Mt. Everest’s summit, the highest on earth, looms 3,000 feet above me, its outline barely discernible in the darkness.
I’ve climbed for most of April and all of May to get here, Camp Four—26,000 feet above sea level.
In a few hours, our team will begin the final all-night push to the top, a grueling effort in nearly oxygen-less air with temperatures at double digits below zero.
Will I make it all the way up and down again? A 52-year-old woman? Or will I collapse and turn back, or worse? I’ve always heard Everest is as much a mental test as physical. Now I know what they mean. Especially for someone like me.
I go over my mental checklist—extra oxygen canisters, hydrating fluid, energy bars, gloves and, of course, the banner I brought.
This is a moment I never dreamed possible 10 years ago, at the beginning of my quest to scale the Seven Summits—the highest peaks on each continent. So much has changed since then!
When I climbed Argentina’s 22,841-foot Mt. Aconcagua, only my parents and husband knew the challenge I faced. I kept it secret even from fellow climbers. I thought people would see me as a lesser person if they knew. Yet it was on that climb with Dad—the second of my Seven—I had to face something more frightening than my secret. I had to face myself.
My dad, Neal, is my closest friend and an avid outdoorsman. We set our sights on Aconcagua a few years after our first Seven Summits climb, Mt. Kilimanjaro, in 1993. That one had been to celebrate Dad’s sixty-first birthday.
Aconcagua was for Y2K. What better place to greet the dawn of a new millennium than the highest mountain in the world outside Asia? On top of Kilimanjaro, I’d never felt closer to Dad. His incredible faith, forged in running the family funeral home in Wisconsin, never failed to fortify mine. I couldn’t wait to make another climb with him.
Then came that terrible morning in January 1999, less than a year before we were to attempt Aconcagua. I awoke to a nightmare: One half of my body was numb, as if someone had drawn a line down the center of me. Soon the numbness spread. What’s happening?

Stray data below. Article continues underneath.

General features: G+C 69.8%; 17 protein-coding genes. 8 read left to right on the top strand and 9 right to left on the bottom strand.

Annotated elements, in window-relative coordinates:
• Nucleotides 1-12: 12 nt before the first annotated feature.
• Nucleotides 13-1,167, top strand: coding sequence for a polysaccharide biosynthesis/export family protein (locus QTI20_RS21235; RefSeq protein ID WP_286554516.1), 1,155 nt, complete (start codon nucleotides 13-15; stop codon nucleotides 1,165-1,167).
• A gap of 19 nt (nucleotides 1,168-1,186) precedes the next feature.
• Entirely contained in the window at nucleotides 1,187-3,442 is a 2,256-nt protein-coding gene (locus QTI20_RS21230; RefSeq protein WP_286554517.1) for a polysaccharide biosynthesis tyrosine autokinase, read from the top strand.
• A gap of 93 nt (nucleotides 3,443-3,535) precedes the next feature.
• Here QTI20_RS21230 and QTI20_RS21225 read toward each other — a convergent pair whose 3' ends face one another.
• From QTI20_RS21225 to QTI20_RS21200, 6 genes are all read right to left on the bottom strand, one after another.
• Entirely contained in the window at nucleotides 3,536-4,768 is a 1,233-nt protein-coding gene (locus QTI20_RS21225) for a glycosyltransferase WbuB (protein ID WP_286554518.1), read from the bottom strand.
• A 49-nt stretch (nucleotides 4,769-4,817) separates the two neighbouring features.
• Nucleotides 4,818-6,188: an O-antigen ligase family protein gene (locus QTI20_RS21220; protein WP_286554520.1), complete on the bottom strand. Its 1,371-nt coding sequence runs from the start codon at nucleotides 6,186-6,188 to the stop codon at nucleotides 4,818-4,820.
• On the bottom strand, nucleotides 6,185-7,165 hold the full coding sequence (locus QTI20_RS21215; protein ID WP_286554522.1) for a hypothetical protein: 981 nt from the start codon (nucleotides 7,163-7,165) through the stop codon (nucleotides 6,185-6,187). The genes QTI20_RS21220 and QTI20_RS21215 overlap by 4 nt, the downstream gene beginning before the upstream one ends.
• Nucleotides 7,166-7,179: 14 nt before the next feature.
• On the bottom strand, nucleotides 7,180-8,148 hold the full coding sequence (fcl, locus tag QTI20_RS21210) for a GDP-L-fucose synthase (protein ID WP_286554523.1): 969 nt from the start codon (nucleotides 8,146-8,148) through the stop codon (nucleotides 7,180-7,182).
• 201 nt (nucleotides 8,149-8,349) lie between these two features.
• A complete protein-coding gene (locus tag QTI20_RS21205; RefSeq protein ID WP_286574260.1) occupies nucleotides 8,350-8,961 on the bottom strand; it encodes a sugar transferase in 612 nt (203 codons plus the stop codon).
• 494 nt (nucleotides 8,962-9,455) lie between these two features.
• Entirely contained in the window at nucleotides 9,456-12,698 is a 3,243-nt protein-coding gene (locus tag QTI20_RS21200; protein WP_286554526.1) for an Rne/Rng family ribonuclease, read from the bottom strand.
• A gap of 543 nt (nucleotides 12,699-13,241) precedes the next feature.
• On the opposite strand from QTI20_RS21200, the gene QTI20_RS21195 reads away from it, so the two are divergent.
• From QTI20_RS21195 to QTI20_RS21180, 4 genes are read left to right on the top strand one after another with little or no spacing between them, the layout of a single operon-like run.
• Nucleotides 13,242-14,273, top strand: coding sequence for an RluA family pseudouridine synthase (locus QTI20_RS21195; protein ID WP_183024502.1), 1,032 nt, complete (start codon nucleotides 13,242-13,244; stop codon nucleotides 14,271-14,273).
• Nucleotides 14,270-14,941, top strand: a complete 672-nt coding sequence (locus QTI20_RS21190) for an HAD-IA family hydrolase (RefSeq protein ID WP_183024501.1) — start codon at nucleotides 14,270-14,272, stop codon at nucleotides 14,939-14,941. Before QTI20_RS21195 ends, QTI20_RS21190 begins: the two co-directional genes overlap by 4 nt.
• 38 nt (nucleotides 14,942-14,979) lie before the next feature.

Many tests later the doctor said the fateful words: multiple sclerosis. The doctor told me the disease could go into remission, but my mind froze on a line I’d heard as a child: MS—crippler of young adults. This can’t be happening to me.
My identity was centered around the idyllic Rocky Mountain High lifestyle I lived in Steamboat Springs, Colorado. I was a first-grade teacher, married, living in a beautiful house. I skied, hiked, worked out. I’d never be able to do any of those things in a wheelchair.
My friends were outdoorsy types. None of them had a serious illness like MS. How could I tell them? What would they think of me? A week later, alone, I tried to ski. I would defy MS, deny I had it. I wouldn’t give it my respect! I nearly killed myself.
When I was with friends I lived in fear that the slightest hand tremor would betray my secret. I began steroid treatments and slowly the symptoms decreased. But my fear that MS would one day leave me crippled wouldn’t loosen its grip.
By summer the stress of keeping my secret was overwhelming. I had to talk to someone. I flew home to Wisconsin to tell Mom and Dad. “Lori, no matter what, we’ll always be here for you,” Dad said. “You’re going to be all right.” Mom hugged me as hard as she could. I didn’t think she’d ever let go.
Back home in Colorado I couldn’t bring myself to talk about my MS. The months passed in a haze of apprehension. But the treatments were helping.
As fall faded into winter I was hiking miles without getting winded. I’d never stopped dreaming of climbing Aconcagua and as the date grew closer, it seemed more and more possible. Knowing Dad would be with me provided extra reassurance. He was 68. I knew this would likely be his last climb. I needed him by me, needed to feel his faith.
I told Dad I still wanted to try the mountain, but I didn’t want to tell anyone about my MS. Dad agreed to keep my secret. In December, we traveled to Argentina and began the three-day hike to the foot of the South American giant.
At base camp, 14,000 feet up in the Andes, our tent pitched on a sea of rocks, fear gripped me. What if the altitude triggered my MS symptoms? Was this just more denial, like my skiing disaster? Except that one false step here could kill me.
Five days later, at 18,000 feet, the danger hit home. I lay awake listening to a vibrant 35-year-old woman in the tent next to mine, battling high altitude pulmonary edema. I heard her deep hacking cough through the night, then moaning, then silence. She died.